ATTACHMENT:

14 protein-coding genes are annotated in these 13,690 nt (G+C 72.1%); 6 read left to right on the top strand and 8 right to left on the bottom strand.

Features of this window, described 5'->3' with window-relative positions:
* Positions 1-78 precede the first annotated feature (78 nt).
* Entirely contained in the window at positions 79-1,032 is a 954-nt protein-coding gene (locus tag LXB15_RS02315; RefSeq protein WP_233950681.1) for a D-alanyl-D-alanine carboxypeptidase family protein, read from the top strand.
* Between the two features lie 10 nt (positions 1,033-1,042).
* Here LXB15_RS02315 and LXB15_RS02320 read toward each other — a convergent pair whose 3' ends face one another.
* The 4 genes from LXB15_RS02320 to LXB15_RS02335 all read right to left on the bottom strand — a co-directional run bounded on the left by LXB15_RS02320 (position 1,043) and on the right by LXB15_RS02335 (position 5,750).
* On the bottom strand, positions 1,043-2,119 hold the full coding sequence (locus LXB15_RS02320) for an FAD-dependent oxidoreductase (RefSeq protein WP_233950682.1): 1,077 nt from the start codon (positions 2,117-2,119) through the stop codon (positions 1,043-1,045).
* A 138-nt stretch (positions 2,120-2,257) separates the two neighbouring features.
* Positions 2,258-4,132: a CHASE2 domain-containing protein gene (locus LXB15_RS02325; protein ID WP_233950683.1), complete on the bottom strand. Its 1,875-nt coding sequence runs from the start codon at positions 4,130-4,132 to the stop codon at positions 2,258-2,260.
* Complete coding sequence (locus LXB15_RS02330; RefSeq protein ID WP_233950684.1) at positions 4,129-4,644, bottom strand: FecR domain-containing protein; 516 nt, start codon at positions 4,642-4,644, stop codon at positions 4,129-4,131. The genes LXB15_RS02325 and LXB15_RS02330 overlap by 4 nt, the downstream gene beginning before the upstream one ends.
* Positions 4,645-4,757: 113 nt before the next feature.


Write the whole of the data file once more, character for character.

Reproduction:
14 protein-coding genes are annotated in these 13,690 nt (G+C 72.1%); 6 read left to right on the top strand and 8 right to left on the bottom strand.

Features of this window, described 5'->3' with window-relative positions:
* Positions 1-78 precede the first annotated feature (78 nt).
* Entirely contained in the window at positions 79-1,032 is a 954-nt protein-coding gene (locus tag LXB15_RS02315; RefSeq protein WP_233950681.1) for a D-alanyl-D-alanine carboxypeptidase family protein, read from the top strand.
* Between the two features lie 10 nt (positions 1,033-1,042).
* Here LXB15_RS02315 and LXB15_RS02320 read toward each other — a convergent pair whose 3' ends face one another.
* The 4 genes from LXB15_RS02320 to LXB15_RS02335 all read right to left on the bottom strand — a co-directional run bounded on the left by LXB15_RS02320 (position 1,043) and on the right by LXB15_RS02335 (position 5,750).
* On the bottom strand, positions 1,043-2,119 hold the full coding sequence (locus LXB15_RS02320) for an FAD-dependent oxidoreductase (RefSeq protein WP_233950682.1): 1,077 nt from the start codon (positions 2,117-2,119) through the stop codon (positions 1,043-1,045).
* A 138-nt stretch (positions 2,120-2,257) separates the two neighbouring features.
* Positions 2,258-4,132: a CHASE2 domain-containing protein gene (locus LXB15_RS02325; protein ID WP_233950683.1), complete on the bottom strand. Its 1,875-nt coding sequence runs from the start codon at positions 4,130-4,132 to the stop codon at positions 2,258-2,260.
* Complete coding sequence (locus LXB15_RS02330; RefSeq protein ID WP_233950684.1) at positions 4,129-4,644, bottom strand: FecR domain-containing protein; 516 nt, start codon at positions 4,642-4,644, stop codon at positions 4,129-4,131. The genes LXB15_RS02325 and LXB15_RS02330 overlap by 4 nt, the downstream gene beginning before the upstream one ends.
* Positions 4,645-4,757: 113 nt before the next feature.